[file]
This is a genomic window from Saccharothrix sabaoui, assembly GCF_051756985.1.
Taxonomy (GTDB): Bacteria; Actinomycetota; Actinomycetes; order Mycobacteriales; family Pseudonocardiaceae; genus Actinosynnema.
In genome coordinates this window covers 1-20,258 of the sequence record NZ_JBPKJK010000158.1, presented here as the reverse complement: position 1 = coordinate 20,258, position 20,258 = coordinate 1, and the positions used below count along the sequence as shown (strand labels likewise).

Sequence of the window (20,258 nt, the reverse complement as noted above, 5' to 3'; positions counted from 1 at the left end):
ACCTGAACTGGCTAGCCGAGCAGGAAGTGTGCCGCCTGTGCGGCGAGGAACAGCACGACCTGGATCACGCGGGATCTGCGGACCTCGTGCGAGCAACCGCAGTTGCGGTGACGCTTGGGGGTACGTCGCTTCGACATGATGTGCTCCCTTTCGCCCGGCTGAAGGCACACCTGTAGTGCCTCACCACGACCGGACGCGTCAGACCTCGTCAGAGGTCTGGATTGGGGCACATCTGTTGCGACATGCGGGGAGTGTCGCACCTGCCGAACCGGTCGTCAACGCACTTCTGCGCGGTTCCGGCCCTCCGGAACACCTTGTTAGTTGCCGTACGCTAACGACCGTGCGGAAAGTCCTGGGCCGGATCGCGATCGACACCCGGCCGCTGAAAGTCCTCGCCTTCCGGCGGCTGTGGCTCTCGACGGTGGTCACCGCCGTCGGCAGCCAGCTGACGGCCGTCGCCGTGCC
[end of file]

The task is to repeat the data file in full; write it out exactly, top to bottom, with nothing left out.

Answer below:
This is a genomic window from Saccharothrix sabaoui, assembly GCF_051756985.1.
Taxonomy (GTDB): Bacteria; Actinomycetota; Actinomycetes; order Mycobacteriales; family Pseudonocardiaceae; genus Actinosynnema.
In genome coordinates this window covers 1-20,258 of the sequence record NZ_JBPKJK010000158.1, presented here as the reverse complement: position 1 = coordinate 20,258, position 20,258 = coordinate 1, and the positions used below count along the sequence as shown (strand labels likewise).

Sequence of the window (20,258 nt, the reverse complement as noted above, 5' to 3'; positions counted from 1 at the left end):
ACCTGAACTGGCTAGCCGAGCAGGAAGTGTGCCGCCTGTGCGGCGAGGAACAGCACGACCTGGATCACGCGGGATCTGCGGACCTCGTGCGAGCAACCGCAGTTGCGGTGACGCTTGGGGGTACGTCGCTTCGACATGATGTGCTCCCTTTCGCCCGGCTGAAGGCACACCTGTAGTGCCTCACCACGACCGGACGCGTCAGACCTCGTCAGAGGTCTGGATTGGGGCACATCTGTTGCGACATGCGGGGAGTGTCGCACCTGCCGAACCGGTCGTCAACGCACTTCTGCGCGGTTCCGGCCCTCCGGAACACCTTGTTAGTTGCCGTACGCTAACGACCGTGCGGAAAGTCCTGGGCCGGATCGCGATCGACACCCGGCCGCTGAAAGTCCTCGCCTTCCGGCGGCTGTGGCTCTCGACGGTGGTCACCGCCGTCGGCAGCCAGCTGACGGCCGTCGCCGTGCC